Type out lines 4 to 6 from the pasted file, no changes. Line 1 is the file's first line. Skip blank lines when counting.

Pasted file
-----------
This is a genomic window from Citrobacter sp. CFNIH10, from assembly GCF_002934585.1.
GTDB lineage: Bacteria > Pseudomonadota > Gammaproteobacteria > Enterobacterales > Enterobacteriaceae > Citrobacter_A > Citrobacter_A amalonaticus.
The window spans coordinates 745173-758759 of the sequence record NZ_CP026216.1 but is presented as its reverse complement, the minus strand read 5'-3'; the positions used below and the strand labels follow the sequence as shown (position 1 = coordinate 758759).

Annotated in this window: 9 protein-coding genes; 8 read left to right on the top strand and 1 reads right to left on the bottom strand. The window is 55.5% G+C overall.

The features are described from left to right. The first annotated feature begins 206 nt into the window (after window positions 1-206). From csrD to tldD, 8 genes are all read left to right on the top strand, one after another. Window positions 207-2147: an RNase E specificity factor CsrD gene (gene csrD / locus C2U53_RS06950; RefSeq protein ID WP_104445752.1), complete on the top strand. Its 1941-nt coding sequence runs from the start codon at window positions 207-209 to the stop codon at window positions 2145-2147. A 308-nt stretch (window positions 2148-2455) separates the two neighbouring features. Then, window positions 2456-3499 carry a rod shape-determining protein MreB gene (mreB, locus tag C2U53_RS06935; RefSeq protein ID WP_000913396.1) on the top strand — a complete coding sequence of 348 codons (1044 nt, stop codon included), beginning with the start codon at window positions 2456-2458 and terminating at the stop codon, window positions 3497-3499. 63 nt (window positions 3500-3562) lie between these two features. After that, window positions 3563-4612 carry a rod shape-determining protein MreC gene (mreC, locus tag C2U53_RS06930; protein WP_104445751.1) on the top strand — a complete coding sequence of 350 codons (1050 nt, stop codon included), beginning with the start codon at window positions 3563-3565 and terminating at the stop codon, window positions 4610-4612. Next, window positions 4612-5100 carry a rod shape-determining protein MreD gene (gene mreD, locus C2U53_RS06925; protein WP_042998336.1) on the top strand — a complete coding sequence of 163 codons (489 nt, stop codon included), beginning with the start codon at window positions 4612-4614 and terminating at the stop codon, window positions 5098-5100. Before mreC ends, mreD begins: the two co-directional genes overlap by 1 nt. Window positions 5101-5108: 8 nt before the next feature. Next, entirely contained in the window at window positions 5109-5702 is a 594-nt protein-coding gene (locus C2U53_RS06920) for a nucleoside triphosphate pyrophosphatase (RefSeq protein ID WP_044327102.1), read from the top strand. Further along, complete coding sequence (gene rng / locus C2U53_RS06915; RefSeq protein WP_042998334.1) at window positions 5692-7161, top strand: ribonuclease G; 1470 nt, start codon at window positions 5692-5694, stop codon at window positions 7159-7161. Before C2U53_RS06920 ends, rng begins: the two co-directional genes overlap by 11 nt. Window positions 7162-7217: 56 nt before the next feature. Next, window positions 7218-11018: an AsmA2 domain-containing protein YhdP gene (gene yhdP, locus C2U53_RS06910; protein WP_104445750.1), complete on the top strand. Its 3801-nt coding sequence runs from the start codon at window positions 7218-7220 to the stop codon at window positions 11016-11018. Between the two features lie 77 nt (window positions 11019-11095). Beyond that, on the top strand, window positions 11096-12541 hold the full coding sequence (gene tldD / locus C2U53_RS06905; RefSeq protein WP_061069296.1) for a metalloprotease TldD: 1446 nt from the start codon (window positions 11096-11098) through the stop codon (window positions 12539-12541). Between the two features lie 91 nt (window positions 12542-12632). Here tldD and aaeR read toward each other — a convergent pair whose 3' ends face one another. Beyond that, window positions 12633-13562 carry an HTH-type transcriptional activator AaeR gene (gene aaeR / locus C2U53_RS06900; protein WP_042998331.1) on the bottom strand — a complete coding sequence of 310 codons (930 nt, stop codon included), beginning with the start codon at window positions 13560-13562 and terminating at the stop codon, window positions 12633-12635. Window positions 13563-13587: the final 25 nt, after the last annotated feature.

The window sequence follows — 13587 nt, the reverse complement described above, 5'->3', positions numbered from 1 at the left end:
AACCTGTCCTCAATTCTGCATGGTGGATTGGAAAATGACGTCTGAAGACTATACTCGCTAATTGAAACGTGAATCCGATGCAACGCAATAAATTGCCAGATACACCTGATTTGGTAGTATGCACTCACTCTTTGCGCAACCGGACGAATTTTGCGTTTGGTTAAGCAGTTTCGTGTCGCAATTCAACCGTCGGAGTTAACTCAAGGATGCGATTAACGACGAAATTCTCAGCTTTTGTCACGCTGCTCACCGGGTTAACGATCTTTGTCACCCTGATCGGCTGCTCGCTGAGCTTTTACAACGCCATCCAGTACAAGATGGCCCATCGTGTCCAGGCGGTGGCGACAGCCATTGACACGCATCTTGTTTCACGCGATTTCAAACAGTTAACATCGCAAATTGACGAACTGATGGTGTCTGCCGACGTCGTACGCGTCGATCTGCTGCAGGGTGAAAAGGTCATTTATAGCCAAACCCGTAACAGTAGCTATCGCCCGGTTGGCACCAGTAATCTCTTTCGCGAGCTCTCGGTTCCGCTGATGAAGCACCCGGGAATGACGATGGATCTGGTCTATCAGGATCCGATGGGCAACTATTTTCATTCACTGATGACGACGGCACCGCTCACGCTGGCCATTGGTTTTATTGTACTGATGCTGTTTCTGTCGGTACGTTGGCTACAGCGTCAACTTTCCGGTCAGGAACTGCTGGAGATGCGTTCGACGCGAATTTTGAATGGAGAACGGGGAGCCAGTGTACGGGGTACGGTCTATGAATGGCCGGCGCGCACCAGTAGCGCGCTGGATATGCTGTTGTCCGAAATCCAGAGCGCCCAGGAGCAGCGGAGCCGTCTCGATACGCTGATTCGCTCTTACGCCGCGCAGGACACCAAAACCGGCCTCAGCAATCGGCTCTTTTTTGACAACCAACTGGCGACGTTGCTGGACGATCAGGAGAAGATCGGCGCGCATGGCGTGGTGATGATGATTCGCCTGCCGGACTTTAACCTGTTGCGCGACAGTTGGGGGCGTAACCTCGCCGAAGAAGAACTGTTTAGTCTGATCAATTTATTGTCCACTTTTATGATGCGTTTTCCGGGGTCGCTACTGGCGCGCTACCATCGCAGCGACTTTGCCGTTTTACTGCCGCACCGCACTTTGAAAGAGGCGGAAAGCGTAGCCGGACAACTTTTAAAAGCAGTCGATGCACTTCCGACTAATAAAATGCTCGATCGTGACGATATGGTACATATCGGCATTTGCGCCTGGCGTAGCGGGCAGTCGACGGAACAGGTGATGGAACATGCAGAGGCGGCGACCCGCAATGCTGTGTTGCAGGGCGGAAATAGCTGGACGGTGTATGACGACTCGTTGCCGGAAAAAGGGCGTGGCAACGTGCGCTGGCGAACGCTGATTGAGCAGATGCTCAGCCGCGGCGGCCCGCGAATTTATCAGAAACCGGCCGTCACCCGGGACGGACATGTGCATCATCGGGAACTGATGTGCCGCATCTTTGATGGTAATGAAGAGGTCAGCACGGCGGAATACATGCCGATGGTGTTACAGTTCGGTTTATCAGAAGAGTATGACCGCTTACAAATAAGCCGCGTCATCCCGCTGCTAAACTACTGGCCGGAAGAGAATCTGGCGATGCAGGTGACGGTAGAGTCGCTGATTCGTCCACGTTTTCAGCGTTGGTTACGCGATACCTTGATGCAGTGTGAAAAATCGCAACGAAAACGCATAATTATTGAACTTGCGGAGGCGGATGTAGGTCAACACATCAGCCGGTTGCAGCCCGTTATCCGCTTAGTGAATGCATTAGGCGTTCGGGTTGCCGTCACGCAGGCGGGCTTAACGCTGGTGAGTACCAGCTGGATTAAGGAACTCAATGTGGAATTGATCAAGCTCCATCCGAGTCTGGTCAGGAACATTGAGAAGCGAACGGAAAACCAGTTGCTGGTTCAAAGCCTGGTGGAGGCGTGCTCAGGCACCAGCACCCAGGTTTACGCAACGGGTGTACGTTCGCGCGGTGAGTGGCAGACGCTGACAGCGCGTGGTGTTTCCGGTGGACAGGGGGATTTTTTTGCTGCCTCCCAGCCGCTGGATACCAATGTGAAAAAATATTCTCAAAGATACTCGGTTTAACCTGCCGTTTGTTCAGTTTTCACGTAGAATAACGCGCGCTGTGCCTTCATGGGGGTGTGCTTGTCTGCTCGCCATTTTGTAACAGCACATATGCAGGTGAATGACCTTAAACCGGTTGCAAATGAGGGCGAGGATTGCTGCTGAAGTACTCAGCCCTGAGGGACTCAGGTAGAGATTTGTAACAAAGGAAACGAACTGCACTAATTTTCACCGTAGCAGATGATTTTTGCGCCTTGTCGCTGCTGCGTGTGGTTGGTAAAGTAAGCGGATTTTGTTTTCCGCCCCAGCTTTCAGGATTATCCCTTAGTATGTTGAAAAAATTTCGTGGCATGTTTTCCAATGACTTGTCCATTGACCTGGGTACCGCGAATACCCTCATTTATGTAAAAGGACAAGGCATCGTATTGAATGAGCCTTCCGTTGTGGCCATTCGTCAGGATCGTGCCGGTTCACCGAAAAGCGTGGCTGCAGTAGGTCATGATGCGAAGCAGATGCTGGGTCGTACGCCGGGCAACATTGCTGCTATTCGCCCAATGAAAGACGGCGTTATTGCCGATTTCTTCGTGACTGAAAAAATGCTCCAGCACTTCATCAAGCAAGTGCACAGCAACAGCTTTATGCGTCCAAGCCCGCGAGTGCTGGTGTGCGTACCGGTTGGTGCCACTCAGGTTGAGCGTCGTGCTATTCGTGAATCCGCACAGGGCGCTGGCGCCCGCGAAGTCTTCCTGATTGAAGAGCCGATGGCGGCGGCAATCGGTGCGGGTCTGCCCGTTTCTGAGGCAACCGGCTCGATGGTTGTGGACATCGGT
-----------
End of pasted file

Annotated in this window: 9 protein-coding genes; 8 read left to right on the top strand and 1 reads right to left on the bottom strand. The window is 55.5% G+C overall.

The features are described from left to right. The first annotated feature begins 206 nt into the window (after window positions 1-206). From csrD to tldD, 8 genes are all read left to right on the top strand, one after another. Window positions 207-2147: an RNase E specificity factor CsrD gene (gene csrD / locus C2U53_RS06950; RefSeq protein ID WP_104445752.1), complete on the top strand. Its 1941-nt coding sequence runs from the start codon at window positions 207-209 to the stop codon at window positions 2145-2147. A 308-nt stretch (window positions 2148-2455) separates the two neighbouring features. Then, window positions 2456-3499 carry a rod shape-determining protein MreB gene (mreB, locus tag C2U53_RS06935; RefSeq protein ID WP_000913396.1) on the top strand — a complete coding sequence of 348 codons (1044 nt, stop codon included), beginning with the start codon at window positions 2456-2458 and terminating at the stop codon, window positions 3497-3499. 63 nt (window positions 3500-3562) lie between these two features. After that, window positions 3563-4612 carry a rod shape-determining protein MreC gene (mreC, locus tag C2U53_RS06930; protein WP_104445751.1) on the top strand — a complete coding sequence of 350 codons (1050 nt, stop codon included), beginning with the start codon at window positions 3563-3565 and terminating at the stop codon, window positions 4610-4612. Next, window positions 4612-5100 carry a rod shape-determining protein MreD gene (gene mreD, locus C2U53_RS06925; protein WP_042998336.1) on the top strand — a complete coding sequence of 163 codons (489 nt, stop codon included), beginning with the start codon at window positions 4612-4614 and terminating at the stop codon, window positions 5098-5100. Before mreC ends, mreD begins: the two co-directional genes overlap by 1 nt. Window positions 5101-5108: 8 nt before the next feature. Next, entirely contained in the window at window positions 5109-5702 is a 594-nt protein-coding gene (locus C2U53_RS06920) for a nucleoside triphosphate pyrophosphatase (RefSeq protein ID WP_044327102.1), read from the top strand. Further along, complete coding sequence (gene rng / locus C2U53_RS06915; RefSeq protein WP_042998334.1) at window positions 5692-7161, top strand: ribonuclease G; 1470 nt, start codon at window positions 5692-5694, stop codon at window positions 7159-7161. Before C2U53_RS06920 ends, rng begins: the two co-directional genes overlap by 11 nt. Window positions 7162-7217: 56 nt before the next feature. Next, window positions 7218-11018: an AsmA2 domain-containing protein YhdP gene (gene yhdP, locus C2U53_RS06910; protein WP_104445750.1), complete on the top strand. Its 3801-nt coding sequence runs from the start codon at window positions 7218-7220 to the stop codon at window positions 11016-11018. Between the two features lie 77 nt (window positions 11019-11095). Beyond that, on the top strand, window positions 11096-12541 hold the full coding sequence (gene tldD / locus C2U53_RS06905; RefSeq protein WP_061069296.1) for a metalloprotease TldD: 1446 nt from the start codon (window positions 11096-11098) through the stop codon (window positions 12539-12541). Between the two features lie 91 nt (window positions 12542-12632). Here tldD and aaeR read toward each other — a convergent pair whose 3' ends face one another. Beyond that, window positions 12633-13562 carry an HTH-type transcriptional activator AaeR gene (gene aaeR / locus C2U53_RS06900; protein WP_042998331.1) on the bottom strand — a complete coding sequence of 310 codons (930 nt, stop codon included), beginning with the start codon at window positions 13560-13562 and terminating at the stop codon, window positions 12633-12635. Window positions 13563-13587: the final 25 nt, after the last annotated feature.

The window sequence follows — 13587 nt, the reverse complement described above, 5'->3', positions numbered from 1 at the left end: